Why Choosing MarTech is Like Selecting Wine

Marketing technology, aka MarTech, is all the rage, the new black, and the must-have resource in marketing shops around the globe. I get it. Call this a rant, but really it’s a personal quest for me as a marketing professional to change the “tech-first” mindset. Very often, companies and colleagues will ask: “What tech do you recommend or like to use?” Maybe this is just Silicon Valley-speak, but it’s an important question that I feel is generally answered with unintentional bias. I understand they’re looking for insight, but marketing technology to me is like wine – we all have our own taste and favorites, and shouldn’t just tell people it’s the one they should try.

With over a thousand MarTech tools out there, selecting the right solution(s) can be as overwhelming as walking down the wine isles in your local grocery store. We succumb to good marketing by marketing technology providers, investing in the tools that make us feel good and the brands that convince us of their promise. Then, when we get really good at using the tools, we become even bigger advocates, because they make us look like rock stars; we achieve platform certifications and become experts featured on webinars, panels, and white papers. Who doesn’t like that?!

This is where selecting wine parallels choosing MarTech tools. When people ask me what wine I recommend, I always respond: “It depends…” First, I want to know more background. What do they typically like? What have they tried and why? What are they paring it with? And, what’s the occasion? It’s easy for me to make suggestions once I have the whole picture and understand the desired experience and outcome. This same mindset rings true for MarTech tools and providers.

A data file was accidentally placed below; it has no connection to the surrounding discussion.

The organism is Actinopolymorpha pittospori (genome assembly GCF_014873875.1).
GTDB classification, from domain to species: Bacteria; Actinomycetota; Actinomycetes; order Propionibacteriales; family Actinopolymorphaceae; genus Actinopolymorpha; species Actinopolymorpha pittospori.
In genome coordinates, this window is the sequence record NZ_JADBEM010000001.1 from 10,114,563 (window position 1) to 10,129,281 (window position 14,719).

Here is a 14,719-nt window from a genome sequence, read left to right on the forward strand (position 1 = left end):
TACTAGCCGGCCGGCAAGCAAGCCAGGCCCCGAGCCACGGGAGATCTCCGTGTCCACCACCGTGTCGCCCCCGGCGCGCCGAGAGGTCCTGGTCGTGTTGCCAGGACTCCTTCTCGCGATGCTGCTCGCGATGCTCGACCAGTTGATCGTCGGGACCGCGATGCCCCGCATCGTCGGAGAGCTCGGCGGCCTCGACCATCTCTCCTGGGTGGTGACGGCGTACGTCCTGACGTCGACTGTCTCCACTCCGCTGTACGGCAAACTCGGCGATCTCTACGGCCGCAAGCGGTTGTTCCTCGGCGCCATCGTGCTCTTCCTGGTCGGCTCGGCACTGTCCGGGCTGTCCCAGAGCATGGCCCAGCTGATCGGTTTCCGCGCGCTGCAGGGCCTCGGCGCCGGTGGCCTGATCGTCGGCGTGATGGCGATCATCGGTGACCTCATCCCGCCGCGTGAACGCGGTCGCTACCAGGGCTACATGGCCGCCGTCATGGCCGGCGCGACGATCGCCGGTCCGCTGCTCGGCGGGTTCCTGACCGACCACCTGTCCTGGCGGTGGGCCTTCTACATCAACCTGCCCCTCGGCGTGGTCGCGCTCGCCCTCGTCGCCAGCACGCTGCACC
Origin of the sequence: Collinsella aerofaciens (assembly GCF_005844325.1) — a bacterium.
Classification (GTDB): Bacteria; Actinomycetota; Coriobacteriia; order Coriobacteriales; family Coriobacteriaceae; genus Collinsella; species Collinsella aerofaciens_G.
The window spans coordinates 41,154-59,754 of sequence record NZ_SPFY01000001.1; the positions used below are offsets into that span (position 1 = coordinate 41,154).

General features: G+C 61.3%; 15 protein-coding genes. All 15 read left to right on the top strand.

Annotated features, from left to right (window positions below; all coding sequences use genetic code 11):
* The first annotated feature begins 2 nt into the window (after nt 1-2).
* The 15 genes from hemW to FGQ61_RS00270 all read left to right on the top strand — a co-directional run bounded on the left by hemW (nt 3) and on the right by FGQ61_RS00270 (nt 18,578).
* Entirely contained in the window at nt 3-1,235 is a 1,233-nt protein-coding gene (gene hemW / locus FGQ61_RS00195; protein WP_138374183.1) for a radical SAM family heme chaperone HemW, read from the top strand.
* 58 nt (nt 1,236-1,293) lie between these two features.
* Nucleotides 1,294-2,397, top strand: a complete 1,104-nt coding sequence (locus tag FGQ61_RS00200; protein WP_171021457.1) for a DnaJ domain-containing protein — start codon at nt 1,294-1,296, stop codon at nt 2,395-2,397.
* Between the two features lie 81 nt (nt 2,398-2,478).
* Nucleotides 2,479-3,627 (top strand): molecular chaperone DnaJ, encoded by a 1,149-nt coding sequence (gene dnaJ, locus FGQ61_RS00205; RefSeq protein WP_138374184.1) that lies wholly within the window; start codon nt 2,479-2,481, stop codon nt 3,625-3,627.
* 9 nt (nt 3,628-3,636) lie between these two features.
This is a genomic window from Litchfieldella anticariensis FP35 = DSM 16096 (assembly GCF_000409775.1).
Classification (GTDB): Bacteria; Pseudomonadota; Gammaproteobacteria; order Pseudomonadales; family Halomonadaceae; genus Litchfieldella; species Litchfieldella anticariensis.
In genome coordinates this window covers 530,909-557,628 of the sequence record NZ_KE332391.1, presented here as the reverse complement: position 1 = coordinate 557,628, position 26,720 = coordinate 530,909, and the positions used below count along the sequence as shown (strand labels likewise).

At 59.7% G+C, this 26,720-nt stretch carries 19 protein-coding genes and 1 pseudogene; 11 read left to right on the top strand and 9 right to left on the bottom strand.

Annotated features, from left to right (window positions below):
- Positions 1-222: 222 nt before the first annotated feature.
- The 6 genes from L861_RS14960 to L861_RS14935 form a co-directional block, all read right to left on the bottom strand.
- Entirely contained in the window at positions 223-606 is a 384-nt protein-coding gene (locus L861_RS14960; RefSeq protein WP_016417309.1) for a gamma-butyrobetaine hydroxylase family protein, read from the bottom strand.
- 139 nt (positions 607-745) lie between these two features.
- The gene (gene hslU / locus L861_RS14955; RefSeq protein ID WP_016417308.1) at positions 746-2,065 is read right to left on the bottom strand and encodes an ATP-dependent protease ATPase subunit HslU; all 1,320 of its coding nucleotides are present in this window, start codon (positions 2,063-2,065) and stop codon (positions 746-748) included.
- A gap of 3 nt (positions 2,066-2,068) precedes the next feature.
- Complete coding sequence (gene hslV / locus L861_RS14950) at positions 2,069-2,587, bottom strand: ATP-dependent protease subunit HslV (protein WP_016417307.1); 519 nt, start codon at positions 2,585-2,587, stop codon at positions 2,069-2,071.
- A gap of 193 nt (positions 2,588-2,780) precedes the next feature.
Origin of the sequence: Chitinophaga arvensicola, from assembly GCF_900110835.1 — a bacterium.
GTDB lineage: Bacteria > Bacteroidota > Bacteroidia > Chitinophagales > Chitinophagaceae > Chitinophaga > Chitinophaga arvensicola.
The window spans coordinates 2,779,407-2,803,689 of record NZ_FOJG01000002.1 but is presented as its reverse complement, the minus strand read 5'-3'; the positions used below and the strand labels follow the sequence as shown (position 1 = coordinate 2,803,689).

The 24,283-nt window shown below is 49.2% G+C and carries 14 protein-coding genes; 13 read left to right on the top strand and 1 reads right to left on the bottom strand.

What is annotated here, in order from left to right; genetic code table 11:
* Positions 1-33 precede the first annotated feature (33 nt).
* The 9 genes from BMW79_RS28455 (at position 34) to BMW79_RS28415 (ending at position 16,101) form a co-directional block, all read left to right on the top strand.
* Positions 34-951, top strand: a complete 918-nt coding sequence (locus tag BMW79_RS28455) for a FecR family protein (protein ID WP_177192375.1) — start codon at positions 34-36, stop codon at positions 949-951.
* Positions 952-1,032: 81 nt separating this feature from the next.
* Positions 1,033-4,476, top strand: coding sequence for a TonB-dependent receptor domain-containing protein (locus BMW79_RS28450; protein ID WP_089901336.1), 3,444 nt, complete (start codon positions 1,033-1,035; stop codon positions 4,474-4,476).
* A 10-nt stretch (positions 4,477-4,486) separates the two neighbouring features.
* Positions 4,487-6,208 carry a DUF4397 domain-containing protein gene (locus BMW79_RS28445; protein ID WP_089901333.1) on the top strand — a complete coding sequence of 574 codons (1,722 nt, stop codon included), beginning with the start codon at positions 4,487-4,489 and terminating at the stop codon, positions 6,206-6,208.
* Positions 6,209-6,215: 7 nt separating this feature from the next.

In the spirit of selecting the right wine, here’s a list of questions to identify the right MarTech solution to meet your business and marketing needs.

Answering each of these, you can begin to uncover the real needs, and get to the heart of the matter. As someone buying tech and planning strategies, this is your chance to really dive in and get to the root of what’s needed to advance the business, and ability to create and serve customers. You can call this reverse-engineering, because it is.

In the end, technology alone won’t solve your marketing challenges. Take for example Marketing Automation; the system won’t solve anything as a standalone technology. It’ll simply expose processes (or lack of) and show you where you can start making improvements in the way you acquire, nurture, score, and create customers. If someone is saying you need marketing automation, or a specific platform, you need to ask, Why? Research what it’s going to deliver, where it falls short, where it can add business value and where it can’t.

For the record, I favor Pinot Noir. I know it’s not for everyone — so I’m thoughtful of whom I recommend it to.


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